Quiet Times

The summer has always been the quiet season for politics, as politicians and their officers alike look forward to their regular holidays. This Year of the Coronavirus is even quieter than usual, of course, as the general focus remains on the pandemic, even after four months of crisis. There seems to be relatively little which can be done locally by those ostensibly responsible for local government, other than to exhort residents to observe central government’s guidelines. Needless to say, there remain many who are either too stupid or too selfish to follow good advice.

Nevertheless, politics, in the way that life itself does, continues to trundle on. That is why I and others have questioned the strange purchases of Personal Protective Equipment by Liverpool City Council.  In themselves, these deals exemplify why so many view all council activities with suspicion. Very simply, council tax payers are cynical because of the council’s repeated duplicity and lack of transparency. If only those in public life recognised that at the very least, openness and honesty make life very much easier.

For example, the current buzz in Knowsley is that the former head of estates for the borough – Mike Fagan – has made very serious allegations against past and present senior Knowsley Council officers. Now, I have no idea whether or not there is any substance to the claim that such allegations have been formally made. If they have, I am unable to comment on their veracity. What should bother those who care about the standing of local government, is the fact that residents are no longer shocked at such reports. They seem to take it for granted that local politics is wholly corrupt.

Much of this comes down to communication. For many years now, there have been attempts to open up public discourse with more accessible language to go hand in hand with a citizen’s right to information. The latter was supposed to have come with the Freedom of Information Act. However, public authorities at all levels have deliberately set out to negate the positive elements of the latter. Even when information is made available, it is either in an indigestible form or so vague as to be virtually useless. The jargon-laden missives emanating from town halls are extremely frustrating to interested residents given the mind-numbing effect they can have on the average citizen. I am not apportioning blame but merely describing the outcome of this contradiction of transparency.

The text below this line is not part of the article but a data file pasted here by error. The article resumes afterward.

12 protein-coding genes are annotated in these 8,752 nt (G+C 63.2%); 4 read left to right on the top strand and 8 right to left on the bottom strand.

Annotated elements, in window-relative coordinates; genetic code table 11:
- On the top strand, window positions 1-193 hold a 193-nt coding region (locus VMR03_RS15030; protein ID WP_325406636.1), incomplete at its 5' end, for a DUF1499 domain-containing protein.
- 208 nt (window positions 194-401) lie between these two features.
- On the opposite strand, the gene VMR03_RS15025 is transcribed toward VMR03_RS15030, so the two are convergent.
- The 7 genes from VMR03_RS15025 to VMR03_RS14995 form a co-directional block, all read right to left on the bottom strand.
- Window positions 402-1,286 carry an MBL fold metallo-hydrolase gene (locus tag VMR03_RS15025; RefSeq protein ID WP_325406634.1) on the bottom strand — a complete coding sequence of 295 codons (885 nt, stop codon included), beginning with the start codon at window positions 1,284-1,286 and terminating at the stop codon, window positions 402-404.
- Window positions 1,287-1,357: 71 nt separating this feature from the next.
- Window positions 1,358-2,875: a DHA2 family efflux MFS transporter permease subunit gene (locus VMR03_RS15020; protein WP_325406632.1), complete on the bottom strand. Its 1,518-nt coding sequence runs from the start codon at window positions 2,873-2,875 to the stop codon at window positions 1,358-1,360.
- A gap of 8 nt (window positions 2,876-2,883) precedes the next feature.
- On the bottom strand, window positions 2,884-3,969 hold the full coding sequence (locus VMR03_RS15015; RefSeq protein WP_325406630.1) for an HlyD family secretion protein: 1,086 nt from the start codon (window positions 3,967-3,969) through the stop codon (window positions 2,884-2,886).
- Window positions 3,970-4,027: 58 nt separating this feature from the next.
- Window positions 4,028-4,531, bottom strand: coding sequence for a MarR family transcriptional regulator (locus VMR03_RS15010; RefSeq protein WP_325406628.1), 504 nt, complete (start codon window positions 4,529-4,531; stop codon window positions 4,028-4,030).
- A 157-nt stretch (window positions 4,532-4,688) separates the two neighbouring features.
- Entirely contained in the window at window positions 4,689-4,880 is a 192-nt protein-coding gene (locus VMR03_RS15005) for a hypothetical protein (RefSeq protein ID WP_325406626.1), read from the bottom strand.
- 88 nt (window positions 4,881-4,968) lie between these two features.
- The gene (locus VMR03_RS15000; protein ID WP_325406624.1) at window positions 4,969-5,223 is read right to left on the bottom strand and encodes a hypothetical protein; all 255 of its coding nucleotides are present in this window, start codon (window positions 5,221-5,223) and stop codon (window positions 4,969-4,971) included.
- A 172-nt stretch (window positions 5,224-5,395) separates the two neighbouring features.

With plenty of time on my hands last week, I took a light read (I joke!) of the contracts register which records all of the contracts which all public bodies (including councils) enter into. Browsing through those of our six local councils in the city-region, there seemed to be a hugely disproportionate distribution between them. In part, this is explained by the different sizes of the six boroughs, but that is a discussion for another day. I was more taken by the weird and wonderful contracts themselves. I took a closer look at those involving Liverpool City Council. There are literally hundreds of these of all costs and subjects so I picked five at random –

          Terrorism insurance for the Cunard Building                £150,000

          Consultancy to improve pedestrian crossing design   £196,000

          Provision of a gig boat service                                         £90,000

          Coroner’s removal service in Wirral                               £127,000

          Fraud Advisory Service (with Wirral)                              £320,000

            -for process serving and investigation

Do not misunderstand me – I am not suggesting that there is something untoward here. However, given the sheer volume of such contracts, there is little if any explanation of what they are for. Officers and some very experienced councillors may appreciate what they are. I doubt whether the majority of councillors, much less the average taxpayer,  would have a clue where city funds are going.

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